Homeless people in southwest Baltimore were a little warmer this past winter thanks to a group called TAT for Tuesdays at Trinity. The group consists of six to eight women who meet each Tuesday at Trinity Episcopal Church and using donated fabric, recycled blankets, mattress pads and bedsheets craft warm quilts. After being blessed by Rev. Dr. Fran Stanford, the parish priest at a Sunday service, the quilts are delivered to Paul's Place, an agency that helps the needy in southwest Baltimore. Will Thomas, staff at Paul's Place, then distributes to those in need. Although most go to the homeless, a few go to those who through hard work, are able to secure a small apartment.

In addition to the 10 to 15 quilts the group makes each year, they also knit prayer shawls, lap robes and baptismal blankets which go to parishioners, and family and friends, who are in need of prayer. Since 2010, they have made more than 120 knitted items, praying for the recipient as they work.

The congregation also provides hot meals at Paul's Place and the Sunday school classes will be assembling toiletry kits for children attending Paul's Place summer programs. Other service projects at Trinity on Glen Arm Road include forwarding the Lenten offering to help support a school in Haiti in an area where many children cannot afford to so to school.

Sixty seven years ago, Mardy Goette (now Peters) was confirmed at Hiss United Methodist Church. Part of the confirmation pledge is to participate in ministries by prayer, presence, gifts and service and Mardy did just that. As a youth, she attended Sunday school, sang in the choir, and participated in youth fellowship. And it didn't stop there. Although she married Bill Peters, throughout her adult life she has served the church. Her service included chairing the church council, co-chairing the Annual Fall Festival and Oyster and Ham Dinner (31 years); canning pickled beets; sewing many projects for the church and the bazaars; making soup for sale; and helping to provide receptions for funerals. Recently, she retired from her position as chair of the trustees, a position she held for 22 years with an additional previous seven years as secretary of the trustees. As chairperson, she oversaw the care and maintenance of the church building which included renovations, repairs and any other issues involving the building.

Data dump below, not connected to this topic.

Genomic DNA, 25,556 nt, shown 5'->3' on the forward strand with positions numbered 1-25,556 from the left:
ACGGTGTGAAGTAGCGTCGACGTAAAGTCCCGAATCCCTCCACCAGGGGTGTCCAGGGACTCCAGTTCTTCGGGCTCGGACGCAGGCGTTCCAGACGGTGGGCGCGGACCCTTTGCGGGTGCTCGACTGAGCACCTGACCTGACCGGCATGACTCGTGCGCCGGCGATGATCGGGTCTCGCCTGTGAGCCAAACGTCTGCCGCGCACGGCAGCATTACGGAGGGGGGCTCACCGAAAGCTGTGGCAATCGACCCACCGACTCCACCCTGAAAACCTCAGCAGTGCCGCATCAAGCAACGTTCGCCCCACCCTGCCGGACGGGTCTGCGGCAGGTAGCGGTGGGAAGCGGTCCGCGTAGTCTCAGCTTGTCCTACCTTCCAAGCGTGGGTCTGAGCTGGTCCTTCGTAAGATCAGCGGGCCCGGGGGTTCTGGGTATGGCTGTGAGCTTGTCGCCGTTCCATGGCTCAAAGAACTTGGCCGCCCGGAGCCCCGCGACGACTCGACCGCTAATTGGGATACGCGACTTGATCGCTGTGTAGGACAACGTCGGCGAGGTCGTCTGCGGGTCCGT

Dianne Thompson, church member wrote in the church newsletter, "Well done, good and faithful servant! You are loved and greatly admired and appreciated and show the world Jesus at work in you."

Although, Peters acknowledges that the "church has been a blessing in her life", she will now have more time to continue her other interests her family, sewing and caring for people. And husband Bill is happy to have more time with her!